2 Vives 1 room: VR Meetup 8/20/2016

13179102_10153362186115771_6085759395313572407_n This Saturday 8/20 5 pm-11 pm I’ll have my HTC Vive setup at i3 Detroit. What’s better than one VR headset? Two VR headsets! My friend will also be bringing his HTC Vive to i3 Detroit. It’ll be a VR LAN Party of 2 (for now)! We expect to try out some Hoverjunkers co-op and versus and maybe some co-op Raw Data. If you’ve been wanting to try out the HTC Vive stop on by i3 Detroit this Saturday. Members and guests are welcome. I’ll give periodic tours of the space to people new to i3 Detroit.


The OFFICIAL Maker Faire After-Party

Maker Faire 2016 Flyer flyer-draft


Come join us Saturday After Maker Faire Detroit!!!!

The Official Maker Faire After Party @ i3Detroit

  • Meet other makers from around the state, the country, and the world!!!
  • Free Food and Drinks
  • Live DJs

Saturday 7.30.2016 8 PM

1481A Wordsworth
Ferndale MI

i3Detroit After Party

Learn to Create Electronic Music On Your Phone – April 1st, 7 pm @ i3Detroit

Electronic Music Waveform

Learn to create electronic music on your phone!! Use low cost and free software to bring out your inner DJ. Thomas will demonstrate how to use the software and show you how to make your music yourself.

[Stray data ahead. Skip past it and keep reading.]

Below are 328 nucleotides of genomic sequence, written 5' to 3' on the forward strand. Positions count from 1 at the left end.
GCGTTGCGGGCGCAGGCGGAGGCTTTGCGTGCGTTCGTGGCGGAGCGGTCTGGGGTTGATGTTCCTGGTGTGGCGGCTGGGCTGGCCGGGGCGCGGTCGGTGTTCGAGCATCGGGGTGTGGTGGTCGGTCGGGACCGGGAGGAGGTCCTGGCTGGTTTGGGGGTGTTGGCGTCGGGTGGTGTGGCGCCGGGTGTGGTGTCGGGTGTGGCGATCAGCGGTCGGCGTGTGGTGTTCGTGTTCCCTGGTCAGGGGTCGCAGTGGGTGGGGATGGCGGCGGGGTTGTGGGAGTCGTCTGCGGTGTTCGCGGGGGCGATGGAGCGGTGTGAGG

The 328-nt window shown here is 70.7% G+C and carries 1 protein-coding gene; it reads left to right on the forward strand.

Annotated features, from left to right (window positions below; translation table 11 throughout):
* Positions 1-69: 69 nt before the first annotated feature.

Bring your iPhone, iPad, Android phone, or Android tablet and a good pair of headphones. Software links will be provided.
Date: April 1st, 7-9 pm
Location: i3Detroit
Sponsored by i3 member Thomas Xu
Maximum class of 8
Open to the public

Read more

Troy Children’s Hospital Project

In the fall of 2014 the Detroit Medical Center, Children’s Hospital contacted i3 for some help with an art project for the New Children’s Hospital branch in Troy Michigan. This facility was set to open by early 2016.
Roger S and Greg S volunteered to help and made contact with Grace Serra the Art Director for DMC. I3Detroit also contributed money for the material and laser time.
Read more

The stuff that dream benches are made of

tl;dr: We won some amazing Keysight gear (and software!) in a contest. They’re running the contest again with an even sweeter prize pack, and entries close in a few days. It’s the real deal and you could win some crazy stuff for yourself or your space. Go enter here, right now.

Okay. Done? Seriously, don’t read any further until you enter the contest, trust me on this! Alright. Continuing on:17986614885_0e03a5dde3_k

When Keysight (you might remember them as Agilent or HP) announced the Dream Bench sweepstakes back in January, the grand prize caught notice. It was almost too good. Up for grabs was an incredible pile of electronics gear — a top-of-the-line oscilloscope, a workhorse power supply, a waveform generator with way too much memory, and a multimeter so full-featured it thinks it’s a little oscilloscope sometimes. On top of it, all the gear is PC-controllable, and the prize pack features a full license for the new BenchVue software, to tie it all together in one interface. (Just go watch the video, it’s all sorts of nifty.)